Monday, February 10, 2020

Responsibility of government for supporting the arts Essay

Responsibility of government for supporting the arts - Essay Example Classical example they can draw is governmental support of arts in the former Soviet Union. Soviet leaders have been carried out their control of arts in the Soviet Union, but they thought that there was necessity to control artists and for many internal ideological reasons. In spite of the control, Soviet government supported the arts through different state organizations and institutions, and many real masterpieces were created by the Soviet people in that period. Government must support arts, but not widely control it. There are some good examples of such supporting. The Illinois Arts Council (IAC) is a governmental organization the purpose of which is providing grants for different art organizations, institutions and festivals. "These grants generally are for the purpose of increasing their accessibility for people from other parts of the state or for people of lower income, but grants also may support special programs and exhibitions" (1). These programmes must be supported by government, because only state support can provide high level of arts development. Private organizations cannot always appropriate necessary funds for arts development.There are some more examples from the US history. "Government support was provided to artists during the Great Depression through the Works Project Administration (WPA). The purpose of this government largesse, however, seems to have been motivated primarily by the interest in providing work to the unemployed" (2). The governmental support of the arts also provides help for people who create masterpieces i n such trouble time as the Great Depression. Non-state organizations couldn't support artists in trouble time - only government can provide arts and artists with all means needed. Eloquent example of the necessity of governmental support of the arts is a copyright system which is established by the government. It allows "creators to retain the financial interests in their intellectual property, so the theory runs, they would be encouraged to create, which would be in the interests of the nation" (2). Government supports authors to gain material stimulus for their work and protects them from illegal use of their creations. Copyright system is widespread in all civilized countries that understand the necessity of the state support of the arts and artists who are always gold fund of any country and nation. Only government is able to support the arts and artists with the copyright system by all means of legislation.3. I have argued that government has a responsibility to support the arts, but if that support is going to produce anything of value, government must place no restrictions on the art that is produced. This view will become increasingly dominant in the coming century, because in our time it is especially important to provide high level support of arts. Many of these issues can never be resolved to everybody's satisfaction, but in the long run, promoting the idea that government is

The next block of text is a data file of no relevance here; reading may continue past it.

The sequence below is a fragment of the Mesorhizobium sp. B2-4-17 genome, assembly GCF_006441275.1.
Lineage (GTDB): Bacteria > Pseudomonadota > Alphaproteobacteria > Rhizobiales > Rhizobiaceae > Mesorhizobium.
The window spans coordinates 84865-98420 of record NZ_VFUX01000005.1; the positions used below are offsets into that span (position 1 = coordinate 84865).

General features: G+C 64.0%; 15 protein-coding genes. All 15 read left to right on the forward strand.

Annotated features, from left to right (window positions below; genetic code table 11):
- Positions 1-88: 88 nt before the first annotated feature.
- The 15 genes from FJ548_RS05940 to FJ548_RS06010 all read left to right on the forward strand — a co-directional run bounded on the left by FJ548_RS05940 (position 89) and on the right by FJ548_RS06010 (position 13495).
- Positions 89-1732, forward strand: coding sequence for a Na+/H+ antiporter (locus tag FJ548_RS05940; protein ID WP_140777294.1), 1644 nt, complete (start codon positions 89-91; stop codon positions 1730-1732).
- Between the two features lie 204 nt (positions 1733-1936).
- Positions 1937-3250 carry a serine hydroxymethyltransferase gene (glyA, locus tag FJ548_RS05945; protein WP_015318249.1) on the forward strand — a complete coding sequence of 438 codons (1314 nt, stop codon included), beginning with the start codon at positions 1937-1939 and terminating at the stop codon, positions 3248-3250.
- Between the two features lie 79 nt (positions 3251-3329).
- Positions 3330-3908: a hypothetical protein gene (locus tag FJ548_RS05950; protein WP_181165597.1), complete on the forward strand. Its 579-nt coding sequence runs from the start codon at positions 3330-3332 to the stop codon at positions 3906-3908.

Thursday, January 30, 2020

The Greek God Zeus Essay Example for Free